Software to stay safe on Windows
Still the gold standard, IMHO, of anti-malware suites, Spybot has a free version and I think they may also have a subscription/pay version that has a few more features. But honestly, you’re totally fine with the free version. The free version doesn’t have live monitoring, but really, it’s not a big deal to run a scan yourself. Spybot protects your computer against common (and not-so-common) malware and spyware. It has a bit of a learning curve, but is worth learning.
I’m sure the paid versions have some cool features, so if that’s more your jam, go for it. Keep in mind that the free version doesn’t have anti-virus, just anti-spyware. I’ll recommend an anti-virus in a bit.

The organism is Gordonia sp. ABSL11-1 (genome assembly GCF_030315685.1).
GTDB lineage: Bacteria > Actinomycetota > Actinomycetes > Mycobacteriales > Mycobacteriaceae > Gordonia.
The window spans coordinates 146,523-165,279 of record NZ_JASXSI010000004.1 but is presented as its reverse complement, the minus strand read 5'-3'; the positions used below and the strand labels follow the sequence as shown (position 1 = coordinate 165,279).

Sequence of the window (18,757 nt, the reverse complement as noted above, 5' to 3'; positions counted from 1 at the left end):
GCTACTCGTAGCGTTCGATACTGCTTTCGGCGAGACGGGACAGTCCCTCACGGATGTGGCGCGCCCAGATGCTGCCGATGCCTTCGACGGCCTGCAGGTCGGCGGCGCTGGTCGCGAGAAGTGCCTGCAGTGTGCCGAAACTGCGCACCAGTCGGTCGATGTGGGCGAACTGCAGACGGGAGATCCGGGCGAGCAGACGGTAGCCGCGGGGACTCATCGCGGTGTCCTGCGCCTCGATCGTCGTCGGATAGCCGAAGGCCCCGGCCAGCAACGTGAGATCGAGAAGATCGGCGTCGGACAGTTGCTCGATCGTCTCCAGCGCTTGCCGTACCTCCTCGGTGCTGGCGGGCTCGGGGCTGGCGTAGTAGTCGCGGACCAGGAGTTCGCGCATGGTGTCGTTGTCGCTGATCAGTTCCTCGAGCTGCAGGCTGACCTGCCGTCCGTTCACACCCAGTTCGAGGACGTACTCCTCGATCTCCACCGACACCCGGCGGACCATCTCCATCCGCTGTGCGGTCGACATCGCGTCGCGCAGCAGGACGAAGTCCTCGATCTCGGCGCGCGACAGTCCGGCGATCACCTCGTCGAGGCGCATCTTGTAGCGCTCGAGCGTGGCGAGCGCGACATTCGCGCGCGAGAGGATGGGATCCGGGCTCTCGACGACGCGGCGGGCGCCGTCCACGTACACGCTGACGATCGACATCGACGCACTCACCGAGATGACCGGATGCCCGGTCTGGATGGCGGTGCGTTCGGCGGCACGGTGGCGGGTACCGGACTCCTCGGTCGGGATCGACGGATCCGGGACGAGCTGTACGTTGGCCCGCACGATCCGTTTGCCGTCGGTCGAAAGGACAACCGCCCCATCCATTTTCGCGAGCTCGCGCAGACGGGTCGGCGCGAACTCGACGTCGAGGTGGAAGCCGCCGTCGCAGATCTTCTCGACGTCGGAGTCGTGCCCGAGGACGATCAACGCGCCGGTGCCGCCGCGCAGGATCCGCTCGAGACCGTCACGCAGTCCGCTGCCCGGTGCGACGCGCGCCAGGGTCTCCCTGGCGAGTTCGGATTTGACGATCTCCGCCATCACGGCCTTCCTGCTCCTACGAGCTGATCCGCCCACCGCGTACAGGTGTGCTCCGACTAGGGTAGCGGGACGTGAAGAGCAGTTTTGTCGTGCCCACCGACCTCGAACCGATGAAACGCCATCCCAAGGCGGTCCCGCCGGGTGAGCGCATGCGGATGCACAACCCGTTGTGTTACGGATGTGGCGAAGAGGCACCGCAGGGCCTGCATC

I always used this in conjunction with Spybot. I really don’t know how much overlap there is between the two, especially now, but back in the day, they nicely complemented each other. This also protects your computer against common spyware. Of course, Windows is such a huge attack surface since so many people default to using it, so there’s plenty of spyware to watch out for.
CCleaner always seemed like a nice software package to me. I can’t say I’ve used it that much. One of the IT guys at work was using it recently when he remoted into my laptop, so they clearly like it. It helps you optimize your PC. The free version seems to be pretty bare-bones, though, unlike it used to be, so you may have to pay to get much of anything out of this.